Breonna Taylor’s boyfriend sues city of Louisville
Kenneth Walker, the boyfriend of Breonna Taylor the essential worker who was killed in her home by police, is suing the city of Louisville and the Louisville police department for assault, battery, false arrest and imprisonment, and malicious prosecution.
America’s most famous horse race is scheduled to be run Saturday, months after the coronavirus forced a postponement from its traditional May date.
But the Kentucky Derby in Louisville could face disruption from protesters seeking to keep the public’s attention on the Breonna Taylor shooting case, according to reports.
“No justice, no Derby!” some crowd members shouted Friday evening outside the downtown Louisville office of the Kentucky Derby Festival, the Courier Journal of Louisville reported.
A group called Until Freedom called for Saturday’s race to be canceled, Louisville FOX station WDRB-TV reported.
Running the race “so that horses can run for the entertainment of the rich and famous,” represented “serious hypocrisy,” Tamika Mallory, a co-founder of the group, told the station.
“Meanwhile, the body and blood of Breonna Taylor is on your hands,” she added.
Taylor, 26, was fatally shot March 13 when police conducted a “no knock” drug raid at her apartment. She was unarmed, and her supporters have been arguing for months that the police officers involved in the case should be criminally charged in her death.
One detective has since been fired in connection with the shooting, which remains under investigation.
On Saturday, marches and rallies in support of Taylor’s family are scheduled for downtown Louisville and for outside Churchill Downs, the racetrack that is home to the legendary horse race that is one of the sport’s three annual Triple Crown events.
On Friday, crowds gathered in downtown Louisville for what the Courier Journal reported was the 100th day of protests over the Taylor shooting.
Demonstrators pointed at Louisville Mayor Greg Fischer and Kentucky state Attorney General Daniel Cameron, alleging that they have not done enough to resolve the Taylor case more quickly. Fischer, 62, is a Democrat, while Cameron, 34, is a Republican.
“The mayor is not stepping up and doing his job. Daniel Cameron is not stepping up and doing his job,” Anna Harrison, a woman who regularly supplies food to protesters, told the Courier Journal.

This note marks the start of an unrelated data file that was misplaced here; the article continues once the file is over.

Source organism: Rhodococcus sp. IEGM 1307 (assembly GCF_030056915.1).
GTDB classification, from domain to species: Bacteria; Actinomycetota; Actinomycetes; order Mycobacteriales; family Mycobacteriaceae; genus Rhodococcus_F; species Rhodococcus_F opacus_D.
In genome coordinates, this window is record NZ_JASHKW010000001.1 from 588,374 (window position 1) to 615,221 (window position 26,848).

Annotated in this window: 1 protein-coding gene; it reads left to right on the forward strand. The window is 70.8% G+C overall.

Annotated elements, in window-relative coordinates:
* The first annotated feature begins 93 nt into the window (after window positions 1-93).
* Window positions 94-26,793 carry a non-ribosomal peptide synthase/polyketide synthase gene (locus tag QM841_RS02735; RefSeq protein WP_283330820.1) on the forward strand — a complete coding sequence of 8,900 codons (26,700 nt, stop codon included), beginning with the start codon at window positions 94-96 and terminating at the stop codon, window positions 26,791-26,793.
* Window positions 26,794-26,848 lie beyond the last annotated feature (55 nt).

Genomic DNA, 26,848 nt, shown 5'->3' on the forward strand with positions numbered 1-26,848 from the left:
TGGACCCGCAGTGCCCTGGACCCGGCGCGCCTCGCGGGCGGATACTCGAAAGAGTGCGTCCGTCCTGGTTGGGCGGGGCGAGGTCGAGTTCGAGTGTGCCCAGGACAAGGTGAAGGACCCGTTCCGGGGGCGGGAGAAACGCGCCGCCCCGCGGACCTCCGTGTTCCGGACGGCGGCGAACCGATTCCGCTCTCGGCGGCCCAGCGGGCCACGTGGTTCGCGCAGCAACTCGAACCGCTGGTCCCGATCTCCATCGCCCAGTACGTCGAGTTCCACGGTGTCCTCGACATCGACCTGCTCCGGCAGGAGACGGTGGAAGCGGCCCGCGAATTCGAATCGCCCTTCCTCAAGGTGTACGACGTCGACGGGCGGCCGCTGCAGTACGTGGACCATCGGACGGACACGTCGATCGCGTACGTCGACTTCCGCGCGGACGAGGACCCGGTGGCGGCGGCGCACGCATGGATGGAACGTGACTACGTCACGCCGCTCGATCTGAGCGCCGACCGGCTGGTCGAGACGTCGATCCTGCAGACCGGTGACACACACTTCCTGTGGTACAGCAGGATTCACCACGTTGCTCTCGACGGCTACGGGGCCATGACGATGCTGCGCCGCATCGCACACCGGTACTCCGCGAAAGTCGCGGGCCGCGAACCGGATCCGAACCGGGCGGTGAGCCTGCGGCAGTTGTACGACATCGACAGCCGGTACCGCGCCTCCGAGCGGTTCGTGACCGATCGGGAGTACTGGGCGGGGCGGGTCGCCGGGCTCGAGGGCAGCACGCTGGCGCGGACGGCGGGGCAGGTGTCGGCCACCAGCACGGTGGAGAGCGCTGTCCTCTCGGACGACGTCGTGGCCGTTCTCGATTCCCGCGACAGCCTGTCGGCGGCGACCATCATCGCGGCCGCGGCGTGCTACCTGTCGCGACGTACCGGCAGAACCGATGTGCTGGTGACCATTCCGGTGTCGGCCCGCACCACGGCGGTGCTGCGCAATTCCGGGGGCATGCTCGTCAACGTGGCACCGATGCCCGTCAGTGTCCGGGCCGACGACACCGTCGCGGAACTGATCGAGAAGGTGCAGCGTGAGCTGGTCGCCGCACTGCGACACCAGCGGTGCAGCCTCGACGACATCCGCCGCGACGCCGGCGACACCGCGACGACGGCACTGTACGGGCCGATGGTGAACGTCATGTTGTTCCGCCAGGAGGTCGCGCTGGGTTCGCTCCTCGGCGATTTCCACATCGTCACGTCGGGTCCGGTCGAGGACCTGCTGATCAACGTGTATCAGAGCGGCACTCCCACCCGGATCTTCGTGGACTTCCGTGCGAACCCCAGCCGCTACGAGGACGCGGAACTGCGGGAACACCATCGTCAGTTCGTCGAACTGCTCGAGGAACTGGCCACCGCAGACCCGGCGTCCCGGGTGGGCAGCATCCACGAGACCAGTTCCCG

Nevertheless, she said, “People keep marching. They’re not giving up, they’re not backing down. They’re on a mission. And their mission is not gonna be completed until they get the justice that Breonna deserves.”
On Tuesday, Taylor’s boyfriend, Kenneth Walker, filed a lawsuit against the city of Louisville and its police department.
Taylor, a legal gun owner, had fired at officers when they executed the no-knock warrant at Taylor’s home, telling authorities later that he assumed the officers were invaders trying to conduct a robbery.
An attempted murder charge against Taylor was later dropped. But he alleges in his lawsuit that the charge was “meant to silence me and cover up Breonna’s murder.”
Luis Saez rides Maximum Security, right, across the finish line first against Flavien Prat on Country House during the 145th running of the Kentucky Derby at Churchill Downs in Louisville, Ky., May 4, 2019. (Associated Press)<br>
Taylor firing his weapon was the action that prompted police to fire the shots that killed Taylor, authorities have said.
Supporters of Taylor note, however, that one officer, Detective Brett Hankison, was fired in June for “blindly” firing 10 shots during the raid. Neither Hankison nor two other officers who allegedly fired shots – Sgt. Jon Mattingly and Detective Myles Cosgrove – has faced charges in the case.
Saturday’s Kentucky Derby will be run without spectators because of the coronavirus, after officials previously announced that a limited number of fans would be admitted. Saturday’s event will be the 146th running of the race.
Fox News’ Vandana Rambaran contributed to this story.
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